Known your currency when studying or traveling abroad

The experience of studying abroad has many benefits for students. According to a survey done by the Institute for International Education of Students, 97 percent of students who were surveyed admitted that studying abroad helped increase maturity and 95 percent said it had a lasting impact on their worldview. Before any student should jump into traveling abroad there are some things you need to prepare for. One of the many things is knowing your locations and keeping track of your money, especially when having to change currency. “Many colleges and universities in the U.S. make it so that students do not have to worry about money on a daily basis during their undergraduate career,” says Jarlath McGuckin, an enrollment manager for Council on International Educational Exchange.

Natural beauty no longer free at an Washington state marina.

DES MOINES, Wash. — The Des Moines Marina and Beach Park has long been a natural beauty and hangout spot for kids, teenagers, and adults alike in a town that is otherwise lacking in both. For the first 25 years of its existence, the Beach Park had free entry. As of last month, that is no more. In June, the City Council instituted a paid parking system for the marina, both to help offset the cost of maintaining the marina and also help keep the environment clean and safe.

‘This is the million-dolar question:’ is tourism good for local populations?

CORSICA, Italy — In 2016 the United States had more than 67,000 business focused on tourism with revenues of over $20 billion. In Europe, these numbers doubled with over $40 billion spent in tourism just in 2016. However, as these numbers increase, tourism expands to the less populated places. In recent times going to more rural places has acquired a new form of interest. But is this expansion to more rural area beneficial or detrimental to the local populations?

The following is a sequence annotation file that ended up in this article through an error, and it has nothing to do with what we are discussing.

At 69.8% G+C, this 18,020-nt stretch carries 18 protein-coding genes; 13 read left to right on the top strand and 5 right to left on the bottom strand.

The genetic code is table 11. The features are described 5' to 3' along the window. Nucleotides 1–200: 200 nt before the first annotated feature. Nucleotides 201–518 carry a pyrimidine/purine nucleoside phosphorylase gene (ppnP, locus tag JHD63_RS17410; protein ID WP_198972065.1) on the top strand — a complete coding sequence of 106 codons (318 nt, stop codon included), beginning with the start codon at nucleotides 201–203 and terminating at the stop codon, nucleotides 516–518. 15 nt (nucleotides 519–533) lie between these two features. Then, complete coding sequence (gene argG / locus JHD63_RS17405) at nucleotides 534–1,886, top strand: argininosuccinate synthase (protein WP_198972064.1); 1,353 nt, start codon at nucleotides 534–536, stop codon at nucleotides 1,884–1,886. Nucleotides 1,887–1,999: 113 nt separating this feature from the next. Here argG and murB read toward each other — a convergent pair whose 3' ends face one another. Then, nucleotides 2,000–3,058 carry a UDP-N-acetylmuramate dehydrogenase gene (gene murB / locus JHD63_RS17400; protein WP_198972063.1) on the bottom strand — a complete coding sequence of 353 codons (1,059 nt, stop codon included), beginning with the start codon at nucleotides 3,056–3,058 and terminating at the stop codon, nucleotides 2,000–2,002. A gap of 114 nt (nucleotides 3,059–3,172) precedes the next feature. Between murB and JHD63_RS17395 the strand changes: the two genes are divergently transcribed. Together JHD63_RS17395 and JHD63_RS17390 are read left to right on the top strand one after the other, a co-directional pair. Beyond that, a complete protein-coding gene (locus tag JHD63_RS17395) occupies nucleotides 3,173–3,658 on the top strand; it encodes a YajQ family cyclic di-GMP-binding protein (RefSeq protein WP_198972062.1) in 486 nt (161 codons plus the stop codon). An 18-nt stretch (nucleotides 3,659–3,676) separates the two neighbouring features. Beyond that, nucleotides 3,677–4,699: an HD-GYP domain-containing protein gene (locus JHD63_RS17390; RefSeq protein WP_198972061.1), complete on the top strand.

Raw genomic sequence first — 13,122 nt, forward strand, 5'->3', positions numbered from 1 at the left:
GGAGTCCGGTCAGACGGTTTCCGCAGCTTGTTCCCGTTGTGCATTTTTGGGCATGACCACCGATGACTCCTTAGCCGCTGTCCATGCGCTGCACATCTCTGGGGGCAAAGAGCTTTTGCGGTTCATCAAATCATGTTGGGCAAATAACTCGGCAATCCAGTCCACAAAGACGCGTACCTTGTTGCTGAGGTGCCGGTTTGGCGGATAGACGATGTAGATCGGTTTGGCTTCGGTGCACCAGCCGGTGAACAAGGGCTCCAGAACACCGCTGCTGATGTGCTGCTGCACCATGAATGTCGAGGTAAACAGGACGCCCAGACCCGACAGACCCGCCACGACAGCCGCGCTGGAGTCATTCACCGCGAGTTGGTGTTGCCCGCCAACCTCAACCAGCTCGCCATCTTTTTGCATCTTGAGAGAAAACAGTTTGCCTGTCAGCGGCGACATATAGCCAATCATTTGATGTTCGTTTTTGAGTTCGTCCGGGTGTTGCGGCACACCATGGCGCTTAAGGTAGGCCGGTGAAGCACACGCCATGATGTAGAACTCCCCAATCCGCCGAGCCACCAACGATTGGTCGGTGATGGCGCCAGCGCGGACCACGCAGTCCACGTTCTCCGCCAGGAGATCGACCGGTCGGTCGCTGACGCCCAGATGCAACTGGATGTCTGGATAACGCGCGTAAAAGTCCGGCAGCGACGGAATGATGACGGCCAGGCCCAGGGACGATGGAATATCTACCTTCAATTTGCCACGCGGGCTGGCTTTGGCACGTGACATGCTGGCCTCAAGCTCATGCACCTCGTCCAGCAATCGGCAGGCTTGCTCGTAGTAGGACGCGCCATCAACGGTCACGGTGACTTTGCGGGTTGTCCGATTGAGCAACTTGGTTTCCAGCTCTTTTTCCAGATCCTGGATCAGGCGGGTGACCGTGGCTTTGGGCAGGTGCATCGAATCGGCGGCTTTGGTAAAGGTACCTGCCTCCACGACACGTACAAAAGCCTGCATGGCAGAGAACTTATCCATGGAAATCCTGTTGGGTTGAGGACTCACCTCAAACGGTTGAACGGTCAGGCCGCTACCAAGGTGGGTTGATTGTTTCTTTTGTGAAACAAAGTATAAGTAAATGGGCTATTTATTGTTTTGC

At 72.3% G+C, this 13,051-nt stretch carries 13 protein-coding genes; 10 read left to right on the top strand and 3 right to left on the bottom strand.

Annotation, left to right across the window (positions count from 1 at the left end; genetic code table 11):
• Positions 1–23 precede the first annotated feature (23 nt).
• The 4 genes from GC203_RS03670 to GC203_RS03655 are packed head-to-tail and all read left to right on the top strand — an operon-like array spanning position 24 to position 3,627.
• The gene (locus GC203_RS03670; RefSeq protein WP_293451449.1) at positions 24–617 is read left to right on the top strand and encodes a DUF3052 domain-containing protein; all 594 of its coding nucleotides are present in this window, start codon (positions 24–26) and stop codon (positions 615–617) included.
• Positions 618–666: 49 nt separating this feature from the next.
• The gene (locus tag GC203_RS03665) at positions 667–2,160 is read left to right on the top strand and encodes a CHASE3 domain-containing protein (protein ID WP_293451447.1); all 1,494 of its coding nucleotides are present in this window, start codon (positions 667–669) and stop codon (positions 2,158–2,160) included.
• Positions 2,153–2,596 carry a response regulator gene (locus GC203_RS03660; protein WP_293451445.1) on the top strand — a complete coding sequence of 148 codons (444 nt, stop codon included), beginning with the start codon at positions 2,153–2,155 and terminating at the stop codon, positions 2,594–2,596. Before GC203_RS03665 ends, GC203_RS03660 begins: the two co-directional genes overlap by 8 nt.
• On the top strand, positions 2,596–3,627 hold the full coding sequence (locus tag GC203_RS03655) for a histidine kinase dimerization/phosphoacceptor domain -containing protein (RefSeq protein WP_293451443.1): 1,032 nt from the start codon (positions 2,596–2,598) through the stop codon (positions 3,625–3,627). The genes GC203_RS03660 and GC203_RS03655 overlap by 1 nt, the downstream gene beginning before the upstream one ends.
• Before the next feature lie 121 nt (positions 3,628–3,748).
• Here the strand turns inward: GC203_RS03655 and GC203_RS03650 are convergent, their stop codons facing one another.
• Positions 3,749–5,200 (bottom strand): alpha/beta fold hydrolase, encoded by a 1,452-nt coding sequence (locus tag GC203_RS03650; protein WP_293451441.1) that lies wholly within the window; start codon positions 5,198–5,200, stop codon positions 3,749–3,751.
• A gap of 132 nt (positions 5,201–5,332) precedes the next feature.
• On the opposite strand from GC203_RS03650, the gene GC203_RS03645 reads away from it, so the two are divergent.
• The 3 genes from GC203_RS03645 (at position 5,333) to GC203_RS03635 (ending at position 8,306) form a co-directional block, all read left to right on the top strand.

Rising tides lifting Florida tourist towns like Daytona Beach

DAYTONA BEACH, Fla. — The sun set this past Fourth of July over Daytona Beach in much the same fashion as it has for years: accompanied by thousands of people, on the sand, in the water, and on the pier. An Eagles tribute band did stirring renditions of “Hotel California” and “Desperado.” The fireworks show was tremendous, chants of “U-S-A!” sporadically broke out amongst the inebriated Southerners, and the mood was joyous. It was, for a night, like the Recession of 2008 had never happened. “Tourism has definitely been on the upswing since the recession,” Kate Holcomb, the Director of Communications for the Daytona Beach Area Convention & Visitors Bureau, said in an email.